Johannah Churchill, photographer from United Kingdom. Photo © Courtesy of the artist
1.Tell us what you do and your beginnings.
Photography has always been a part of my life since I could hold a camera. I learned to process and print black and white at the age of 15, but let the skill slide as soon as I discovered colour image-making.
I am a photographer who has exhibited at the Truman Brewery in London’s Brick Lane and Four Corners Gallery and Format Festival Derby. My portrait, ‘Melanie, March 2020’ was also part of the National Portrait Gallery’s “Hold Still” exhibition where it was reproduced as a mural in Manchester, but also displayed as part of a country-wide outdoor exhibit across the UK culminating in a screen display piece in Piccadilly Circus for the book launch by the Duchess of Cambridge. A print of this image is currently on display at the Royal London Hospital, exhibited by the National Portrait Gallery.
Most recently, I have spent time judging photography competitions for the BBC and the Wellcome Trust’s major competition Wellcome Photoprize alongside Brett Rogers and Azu Nwagbogu among other notable judges. My main specialism is portrait and documentary photography. I’m originally from Newcastle upon Tyne and studied BA Photography at Middlesex University in London where I won a scholarship to study to MA level.
Running parallel to my photography career, I have worked as a part-time nurse with a specialism in diabetes while living in London for the last 12 years. My time in the NHS informed my photographic practice and vice versa. Many of my portraits depict health care professionals in their downtime, examining the impact of care on the carer and my MA work has focused on human connection in the UK during post-Brexit division. My work has been seen in the FT, Telegraph, the Guardian, various nursing publications, De Standaard and the British Journal of Photography among others such as Hello and Grazia.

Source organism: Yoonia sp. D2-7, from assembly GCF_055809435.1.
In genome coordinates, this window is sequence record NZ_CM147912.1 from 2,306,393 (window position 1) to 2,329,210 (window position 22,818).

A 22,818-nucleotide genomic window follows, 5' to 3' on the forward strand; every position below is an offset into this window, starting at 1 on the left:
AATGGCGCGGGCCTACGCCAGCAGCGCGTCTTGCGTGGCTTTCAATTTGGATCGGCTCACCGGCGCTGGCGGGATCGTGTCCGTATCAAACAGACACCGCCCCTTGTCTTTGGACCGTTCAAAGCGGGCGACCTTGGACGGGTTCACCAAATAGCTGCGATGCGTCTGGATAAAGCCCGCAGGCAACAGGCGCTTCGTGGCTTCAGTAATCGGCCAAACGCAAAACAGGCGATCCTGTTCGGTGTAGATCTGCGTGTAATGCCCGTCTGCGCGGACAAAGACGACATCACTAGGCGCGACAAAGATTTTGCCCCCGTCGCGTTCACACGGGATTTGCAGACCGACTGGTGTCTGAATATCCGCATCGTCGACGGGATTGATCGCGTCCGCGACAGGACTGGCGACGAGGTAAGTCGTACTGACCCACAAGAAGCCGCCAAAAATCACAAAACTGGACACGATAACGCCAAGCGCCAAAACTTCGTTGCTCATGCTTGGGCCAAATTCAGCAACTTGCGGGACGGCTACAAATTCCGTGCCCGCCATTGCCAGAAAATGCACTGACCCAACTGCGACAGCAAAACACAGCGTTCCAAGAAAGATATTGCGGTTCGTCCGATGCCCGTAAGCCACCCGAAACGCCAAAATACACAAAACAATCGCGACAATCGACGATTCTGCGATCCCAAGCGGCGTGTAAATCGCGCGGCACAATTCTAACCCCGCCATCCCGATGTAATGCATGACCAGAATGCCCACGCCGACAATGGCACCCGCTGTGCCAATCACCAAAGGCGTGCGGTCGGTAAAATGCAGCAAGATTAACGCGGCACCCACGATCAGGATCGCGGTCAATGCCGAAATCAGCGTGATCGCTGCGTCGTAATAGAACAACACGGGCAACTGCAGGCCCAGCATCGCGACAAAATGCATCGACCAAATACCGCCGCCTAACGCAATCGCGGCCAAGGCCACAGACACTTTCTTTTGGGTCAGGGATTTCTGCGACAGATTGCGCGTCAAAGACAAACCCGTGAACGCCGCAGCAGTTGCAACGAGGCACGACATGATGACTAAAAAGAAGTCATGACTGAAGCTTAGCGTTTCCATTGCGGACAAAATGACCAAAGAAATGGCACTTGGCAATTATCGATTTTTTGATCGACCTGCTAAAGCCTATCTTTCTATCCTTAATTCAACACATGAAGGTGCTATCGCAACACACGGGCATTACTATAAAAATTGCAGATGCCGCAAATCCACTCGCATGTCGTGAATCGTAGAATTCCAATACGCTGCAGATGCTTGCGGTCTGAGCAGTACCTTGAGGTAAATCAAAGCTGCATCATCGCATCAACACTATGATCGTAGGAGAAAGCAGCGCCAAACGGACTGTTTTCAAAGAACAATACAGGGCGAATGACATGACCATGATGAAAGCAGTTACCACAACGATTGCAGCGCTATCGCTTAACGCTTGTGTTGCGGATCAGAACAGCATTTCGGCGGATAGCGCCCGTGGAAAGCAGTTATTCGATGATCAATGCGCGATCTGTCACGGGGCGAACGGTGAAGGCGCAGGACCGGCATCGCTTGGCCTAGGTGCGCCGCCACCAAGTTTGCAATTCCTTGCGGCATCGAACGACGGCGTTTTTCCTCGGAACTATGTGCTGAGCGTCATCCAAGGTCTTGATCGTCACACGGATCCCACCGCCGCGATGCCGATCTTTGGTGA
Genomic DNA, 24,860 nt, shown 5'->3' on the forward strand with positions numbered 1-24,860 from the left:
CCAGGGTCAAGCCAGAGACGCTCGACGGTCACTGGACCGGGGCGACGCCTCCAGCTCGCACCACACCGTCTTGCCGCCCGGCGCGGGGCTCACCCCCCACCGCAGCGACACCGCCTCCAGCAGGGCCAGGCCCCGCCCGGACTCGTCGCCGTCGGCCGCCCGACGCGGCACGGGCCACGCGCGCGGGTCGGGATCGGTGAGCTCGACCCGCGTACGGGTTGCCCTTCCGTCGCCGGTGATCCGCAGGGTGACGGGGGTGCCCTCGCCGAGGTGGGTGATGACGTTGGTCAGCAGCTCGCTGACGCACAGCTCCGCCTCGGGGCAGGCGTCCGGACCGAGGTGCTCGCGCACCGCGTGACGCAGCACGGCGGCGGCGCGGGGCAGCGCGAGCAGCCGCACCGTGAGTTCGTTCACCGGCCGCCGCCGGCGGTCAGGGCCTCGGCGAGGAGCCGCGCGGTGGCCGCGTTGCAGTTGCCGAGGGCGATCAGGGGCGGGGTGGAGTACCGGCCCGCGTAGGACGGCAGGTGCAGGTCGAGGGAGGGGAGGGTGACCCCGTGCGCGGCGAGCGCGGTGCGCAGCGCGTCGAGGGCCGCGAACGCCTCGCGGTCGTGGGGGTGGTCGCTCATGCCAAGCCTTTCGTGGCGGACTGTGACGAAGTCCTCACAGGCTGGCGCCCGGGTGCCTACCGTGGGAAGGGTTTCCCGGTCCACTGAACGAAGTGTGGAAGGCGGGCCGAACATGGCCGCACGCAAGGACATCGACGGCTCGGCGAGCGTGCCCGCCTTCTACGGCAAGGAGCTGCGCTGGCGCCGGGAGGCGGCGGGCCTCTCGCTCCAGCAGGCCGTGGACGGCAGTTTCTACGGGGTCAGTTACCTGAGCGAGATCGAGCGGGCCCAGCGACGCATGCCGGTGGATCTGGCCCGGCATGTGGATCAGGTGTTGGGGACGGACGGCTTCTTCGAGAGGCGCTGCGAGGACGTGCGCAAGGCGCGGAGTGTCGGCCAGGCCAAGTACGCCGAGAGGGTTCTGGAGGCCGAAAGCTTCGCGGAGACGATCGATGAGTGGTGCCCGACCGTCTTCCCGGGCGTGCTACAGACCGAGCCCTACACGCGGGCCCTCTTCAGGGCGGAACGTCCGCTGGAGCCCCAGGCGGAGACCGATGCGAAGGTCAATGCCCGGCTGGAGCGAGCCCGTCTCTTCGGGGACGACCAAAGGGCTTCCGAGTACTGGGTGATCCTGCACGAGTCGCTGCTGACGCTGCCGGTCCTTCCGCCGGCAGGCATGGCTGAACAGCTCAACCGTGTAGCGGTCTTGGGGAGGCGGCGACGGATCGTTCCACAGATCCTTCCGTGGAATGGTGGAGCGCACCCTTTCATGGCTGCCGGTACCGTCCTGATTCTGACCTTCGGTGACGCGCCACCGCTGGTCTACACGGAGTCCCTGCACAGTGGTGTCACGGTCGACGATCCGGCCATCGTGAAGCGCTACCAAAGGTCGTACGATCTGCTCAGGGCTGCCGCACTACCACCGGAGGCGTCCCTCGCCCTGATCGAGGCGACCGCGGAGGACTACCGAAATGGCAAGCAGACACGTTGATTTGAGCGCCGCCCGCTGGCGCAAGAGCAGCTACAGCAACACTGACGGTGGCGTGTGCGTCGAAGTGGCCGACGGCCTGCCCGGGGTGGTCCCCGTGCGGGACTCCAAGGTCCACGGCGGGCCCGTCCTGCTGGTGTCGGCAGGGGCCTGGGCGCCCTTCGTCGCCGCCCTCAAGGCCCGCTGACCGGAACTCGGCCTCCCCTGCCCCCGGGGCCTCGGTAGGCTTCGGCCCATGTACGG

2.What does your work aim to say?
My work looks at human relationships, connection and emotion predominantly through portraiture and documentary photography. My NHS series of portraits of healthcare professionals aims to examine the impact of caring jobs on the carer, as well as drawing attention (later) to the tireless work being done during the extraordinary circumstances in the pandemic. A week prior to this image (Melanie March 2020) being taken a nurse colleague passed away from Covid-19.
Melanie was exhibited across the country, made into an iconic mural in Manchester as part of the National Portrait Gallery’s “Hold Still” exhibition and has since become a symbol of healthcare workers during the pandemic. I hoped healthcare workers felt she was there in solidarity with them, a reminder that they were seen.
In the Hold Still competition, I wanted her to remain ambiguous. A symbol. I gave her the title ‘Melanie March 2020’ serving only to remind us that behind all the PPE there are people who work tirelessly to save lives in the NHS – before, during and long after our initial fears about Covid-19 fade away. Melanie March 2020 first appeared in Stella Magazine (Sunday Telegraph) after I was commissioned by Jason Morris to take an image of a nurse in PPE during lockdown.
3.Where do you find inspiration for your art?
Since 2010 average nurse pay in the UK has fallen by 7.4% in real terms. The Government offered a 3% pay award for NHS staff in England this year after Union intervention. With Bank of England warning that inflation will reach as high as 4% this year, ministers are aware they are effectively cutting NHS pay again making it even harder to provide safe care for patients. NHS workers will be much worse off in 2021-22 than in 2010. The government’s choice also excludes all medics below the level of consultant in the pay award.